The Puritans held to what is called Covenant theology; a theology that emphasizes the continuity between the Old and New Testaments in a way that brings much of the Old Testament view into the church age. One of the keys of Covenant theology is a "replacement" view of Israel. In the New Testament age, the new people of God that makes up the Christian church replaces Israel. The Old Testament promises to Israel are now transferred to the church. Another term for this view is "supersessonism"(1).

What is not so well remembered in many Evangelical and Reformed circles is that the Covenant theology held by the Puritans was in some radical ways, different from the Covenant theology articulated today by many of those who hold that view. No document better reflected basic Puritan thought then the Westminster Confession of Faith (WCF). The WCF used by most Presbyterians today is not the same WCF originally compiled in 1647. The Savoy Declaration of Faith and Order, used by the Congregatinal Puritans, was written in 1658, and was taken in the main from the WCF

The most graphic illustration of the above assertion is found in a comparison of the original statements in the WCF relating to the civil magistrate. The Savoy Declaration contains similar though somewhat muted language at this point. In the original WCF's Chapter XXIII, paragraph III, the civil magistrate's duties included:

" order that unity and peace be preserved in the Church, that the truth of God be kept pure and entire, that all blasphemies and heresies be suppressed, all corruptions and abuses in worship and discipline prevented or reformed, and all the ordinances of God duly settled, administered, and observed..." (Westminster Confession of Faith, Free Presbyterian Publications, Glasgow, 1973)

The above statement is not found in the versions of the WCF the vast majority of Presbyterians in the United States hold to now days. In those versions that portion of the WCF was changed to reflect a different perspective, one reflecting that the civil magistrate was not to interfere in the affairs of the church.

The point of the whole discussion of the WCF is to illustrate how the Puritan mindset was deadly earnest in their assertion of the Puritan movement being the new Israel of God. They meant that much more literally then we now days give them credit for, or are able to imagine. The history of Quakers and Baptists in early New England stands as a testimony to how the Puritans viewed and practiced their view of the civil magistrate. As Israel of old was to enforce conformity in worship, (and it was), so also the "New Israel"(2).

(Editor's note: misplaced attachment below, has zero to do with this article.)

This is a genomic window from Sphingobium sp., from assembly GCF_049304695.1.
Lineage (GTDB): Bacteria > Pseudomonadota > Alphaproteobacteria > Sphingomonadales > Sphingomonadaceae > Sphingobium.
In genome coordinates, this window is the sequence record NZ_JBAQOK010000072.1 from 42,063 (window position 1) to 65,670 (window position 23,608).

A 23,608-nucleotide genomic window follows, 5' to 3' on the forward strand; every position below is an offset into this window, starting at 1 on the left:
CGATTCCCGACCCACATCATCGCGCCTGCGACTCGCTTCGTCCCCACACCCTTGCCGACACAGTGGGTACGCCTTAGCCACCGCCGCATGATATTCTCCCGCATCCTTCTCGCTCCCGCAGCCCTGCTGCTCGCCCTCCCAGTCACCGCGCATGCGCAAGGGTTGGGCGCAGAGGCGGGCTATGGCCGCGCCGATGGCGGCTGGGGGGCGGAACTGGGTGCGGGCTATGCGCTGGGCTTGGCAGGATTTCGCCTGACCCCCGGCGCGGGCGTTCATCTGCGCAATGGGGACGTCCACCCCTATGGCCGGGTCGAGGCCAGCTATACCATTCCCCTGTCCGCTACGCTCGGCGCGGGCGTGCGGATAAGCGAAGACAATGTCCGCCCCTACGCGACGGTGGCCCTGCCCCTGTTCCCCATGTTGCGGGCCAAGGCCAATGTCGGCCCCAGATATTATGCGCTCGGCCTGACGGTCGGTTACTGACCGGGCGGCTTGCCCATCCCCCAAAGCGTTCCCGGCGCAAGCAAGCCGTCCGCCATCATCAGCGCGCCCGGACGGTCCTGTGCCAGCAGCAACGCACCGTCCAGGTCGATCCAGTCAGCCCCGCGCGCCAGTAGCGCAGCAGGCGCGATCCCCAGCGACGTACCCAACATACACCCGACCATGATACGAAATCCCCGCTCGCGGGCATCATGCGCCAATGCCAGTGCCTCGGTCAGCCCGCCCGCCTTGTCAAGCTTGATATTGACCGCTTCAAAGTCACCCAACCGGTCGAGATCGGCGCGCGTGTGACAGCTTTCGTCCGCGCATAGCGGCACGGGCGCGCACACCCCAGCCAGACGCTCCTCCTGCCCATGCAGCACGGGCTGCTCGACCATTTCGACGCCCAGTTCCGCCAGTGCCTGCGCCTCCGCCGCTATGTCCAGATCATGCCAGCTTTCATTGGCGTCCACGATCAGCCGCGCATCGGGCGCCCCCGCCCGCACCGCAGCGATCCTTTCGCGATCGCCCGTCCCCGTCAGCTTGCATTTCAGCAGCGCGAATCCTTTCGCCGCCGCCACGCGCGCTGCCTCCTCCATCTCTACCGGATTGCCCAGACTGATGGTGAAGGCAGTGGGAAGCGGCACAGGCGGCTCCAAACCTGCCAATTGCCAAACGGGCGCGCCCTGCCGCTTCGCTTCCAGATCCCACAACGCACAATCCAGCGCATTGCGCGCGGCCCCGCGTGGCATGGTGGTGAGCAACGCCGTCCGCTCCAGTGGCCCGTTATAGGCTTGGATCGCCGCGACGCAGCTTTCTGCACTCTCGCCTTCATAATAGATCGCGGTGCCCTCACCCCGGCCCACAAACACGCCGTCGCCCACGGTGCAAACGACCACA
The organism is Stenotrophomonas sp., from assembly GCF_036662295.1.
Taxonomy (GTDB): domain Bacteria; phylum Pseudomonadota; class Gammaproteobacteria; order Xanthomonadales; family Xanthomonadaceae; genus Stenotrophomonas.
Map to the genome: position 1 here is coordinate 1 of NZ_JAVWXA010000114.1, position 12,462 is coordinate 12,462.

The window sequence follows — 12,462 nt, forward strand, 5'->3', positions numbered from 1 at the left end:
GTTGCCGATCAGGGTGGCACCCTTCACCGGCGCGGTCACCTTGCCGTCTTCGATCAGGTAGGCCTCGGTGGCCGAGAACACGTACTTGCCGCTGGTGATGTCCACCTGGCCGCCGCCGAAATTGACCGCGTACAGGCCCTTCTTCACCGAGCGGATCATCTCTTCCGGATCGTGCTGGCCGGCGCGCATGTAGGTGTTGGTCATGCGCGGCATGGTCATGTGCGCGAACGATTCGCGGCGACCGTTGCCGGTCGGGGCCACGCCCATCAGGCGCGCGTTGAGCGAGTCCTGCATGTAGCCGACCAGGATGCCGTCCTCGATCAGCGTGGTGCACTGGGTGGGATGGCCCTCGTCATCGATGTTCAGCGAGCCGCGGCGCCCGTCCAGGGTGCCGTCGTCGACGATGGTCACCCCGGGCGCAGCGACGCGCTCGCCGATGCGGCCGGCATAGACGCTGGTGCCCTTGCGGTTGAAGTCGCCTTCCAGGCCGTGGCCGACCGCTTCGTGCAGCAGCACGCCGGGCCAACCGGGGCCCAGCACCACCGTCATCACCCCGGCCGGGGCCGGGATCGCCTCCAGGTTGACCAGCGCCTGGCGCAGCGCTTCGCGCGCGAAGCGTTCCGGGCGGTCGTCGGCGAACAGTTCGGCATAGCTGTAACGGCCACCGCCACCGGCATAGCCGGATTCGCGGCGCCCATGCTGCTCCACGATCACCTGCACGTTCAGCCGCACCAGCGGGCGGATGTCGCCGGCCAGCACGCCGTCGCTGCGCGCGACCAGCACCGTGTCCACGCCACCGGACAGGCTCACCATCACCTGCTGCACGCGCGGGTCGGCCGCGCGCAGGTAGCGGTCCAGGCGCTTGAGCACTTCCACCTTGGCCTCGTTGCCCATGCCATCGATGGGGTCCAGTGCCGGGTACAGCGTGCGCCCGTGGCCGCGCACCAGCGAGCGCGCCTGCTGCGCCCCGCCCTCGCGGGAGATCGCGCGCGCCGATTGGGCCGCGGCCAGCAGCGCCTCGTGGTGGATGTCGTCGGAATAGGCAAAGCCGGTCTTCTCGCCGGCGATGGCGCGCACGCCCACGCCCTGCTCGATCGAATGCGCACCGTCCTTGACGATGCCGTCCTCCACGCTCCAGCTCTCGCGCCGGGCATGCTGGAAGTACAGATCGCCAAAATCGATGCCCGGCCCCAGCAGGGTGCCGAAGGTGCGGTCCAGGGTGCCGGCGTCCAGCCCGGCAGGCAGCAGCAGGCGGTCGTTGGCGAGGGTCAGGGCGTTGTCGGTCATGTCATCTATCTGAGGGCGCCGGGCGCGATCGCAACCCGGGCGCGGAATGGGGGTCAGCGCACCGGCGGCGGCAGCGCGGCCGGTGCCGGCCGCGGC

It is that very vision of supersessionism that merges into the language of Americanism. America is a special nation, favored of God, with a vision and mission that goes beyond our borders to include all mankind. Gelernter's article points to example after example throughout American history; the founding fathers, Abraham Lincoln, Woodrow Wilson, and even Harry S. Truman. The Old Testament imagery and thought is pervasive.

It is that theological background to Americanism that is in contrast to the Dispensationalism of Jerry Falwell and many others who were involved in The Moral Majority, as well much of the American Evangelical church at large. There is a broad spectrum in Dispensationalism; from old dispensationalism on the right to the more recent Progressive Dispensationalism on the left. But wherever a dispensationalist falls in that spectrum, their focus is more on the discontinuity and difference between the Old and New Testaments in contrast to Covenant theology's focus on continuity and sameness. In Dispensationalism, promises to Israel in the Old Testament are not automatically transfered to the New Testament church.

That is why I spoke earlier of the "split-personality" of political Evangelicalism at large. Historic Puritan Covenant theology imagery came into a largely dispensational political Evangelicalism through the back door of Americanism. The historic theological basis of this kind of Evangelical vision of political involvement stands in opposition to the professed theology of much, though not all, of that Evangelicalism.

The same could be said for much of the Reformed church that holds to the modified and adapted Covenant theology reflected in the modern versions of the WCF. They rejected the imagery of the original confession as it related to the Puritan political vision, but it came back to many of them in the imagery of Americanism. Yes indeed, Gelernter's thesis that Puritan fervor and vision is now found in Americanism is provocative, but it is not without basis.